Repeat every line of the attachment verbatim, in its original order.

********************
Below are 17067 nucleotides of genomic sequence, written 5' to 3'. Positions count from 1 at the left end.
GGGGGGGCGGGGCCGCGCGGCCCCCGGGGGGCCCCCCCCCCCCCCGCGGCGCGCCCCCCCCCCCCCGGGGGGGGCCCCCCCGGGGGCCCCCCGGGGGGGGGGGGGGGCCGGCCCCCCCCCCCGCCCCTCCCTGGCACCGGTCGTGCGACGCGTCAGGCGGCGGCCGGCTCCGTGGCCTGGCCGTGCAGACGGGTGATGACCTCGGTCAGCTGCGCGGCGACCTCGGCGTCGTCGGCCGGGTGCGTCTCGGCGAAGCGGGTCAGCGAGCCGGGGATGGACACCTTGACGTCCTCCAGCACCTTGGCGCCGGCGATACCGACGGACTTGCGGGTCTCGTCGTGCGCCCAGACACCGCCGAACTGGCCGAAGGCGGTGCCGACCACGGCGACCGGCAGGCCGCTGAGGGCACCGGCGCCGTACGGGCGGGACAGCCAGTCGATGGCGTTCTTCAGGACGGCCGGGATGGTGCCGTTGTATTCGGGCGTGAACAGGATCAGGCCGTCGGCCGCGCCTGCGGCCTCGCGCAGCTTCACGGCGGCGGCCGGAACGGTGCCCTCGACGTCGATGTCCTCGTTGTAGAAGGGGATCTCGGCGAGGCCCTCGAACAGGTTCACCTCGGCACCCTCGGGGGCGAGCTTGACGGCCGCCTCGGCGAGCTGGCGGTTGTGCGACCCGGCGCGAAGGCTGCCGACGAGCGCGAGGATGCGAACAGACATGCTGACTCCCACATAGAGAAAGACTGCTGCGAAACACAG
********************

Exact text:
Below are 17067 nucleotides of genomic sequence, written 5' to 3'. Positions count from 1 at the left end.
GGGGGGGCGGGGCCGCGCGGCCCCCGGGGGGCCCCCCCCCCCCCCGCGGCGCGCCCCCCCCCCCCCGGGGGGGGCCCCCCCGGGGGCCCCCCGGGGGGGGGGGGGGGCCGGCCCCCCCCCCCGCCCCTCCCTGGCACCGGTCGTGCGACGCGTCAGGCGGCGGCCGGCTCCGTGGCCTGGCCGTGCAGACGGGTGATGACCTCGGTCAGCTGCGCGGCGACCTCGGCGTCGTCGGCCGGGTGCGTCTCGGCGAAGCGGGTCAGCGAGCCGGGGATGGACACCTTGACGTCCTCCAGCACCTTGGCGCCGGCGATACCGACGGACTTGCGGGTCTCGTCGTGCGCCCAGACACCGCCGAACTGGCCGAAGGCGGTGCCGACCACGGCGACCGGCAGGCCGCTGAGGGCACCGGCGCCGTACGGGCGGGACAGCCAGTCGATGGCGTTCTTCAGGACGGCCGGGATGGTGCCGTTGTATTCGGGCGTGAACAGGATCAGGCCGTCGGCCGCGCCTGCGGCCTCGCGCAGCTTCACGGCGGCGGCCGGAACGGTGCCCTCGACGTCGATGTCCTCGTTGTAGAAGGGGATCTCGGCGAGGCCCTCGAACAGGTTCACCTCGGCACCCTCGGGGGCGAGCTTGACGGCCGCCTCGGCGAGCTGGCGGTTGTGCGACCCGGCGCGAAGGCTGCCGACGAGCGCGAGGATGCGAACAGACATGCTGACTCCCACATAGAGAAAGACTGCTGCGAAACACAG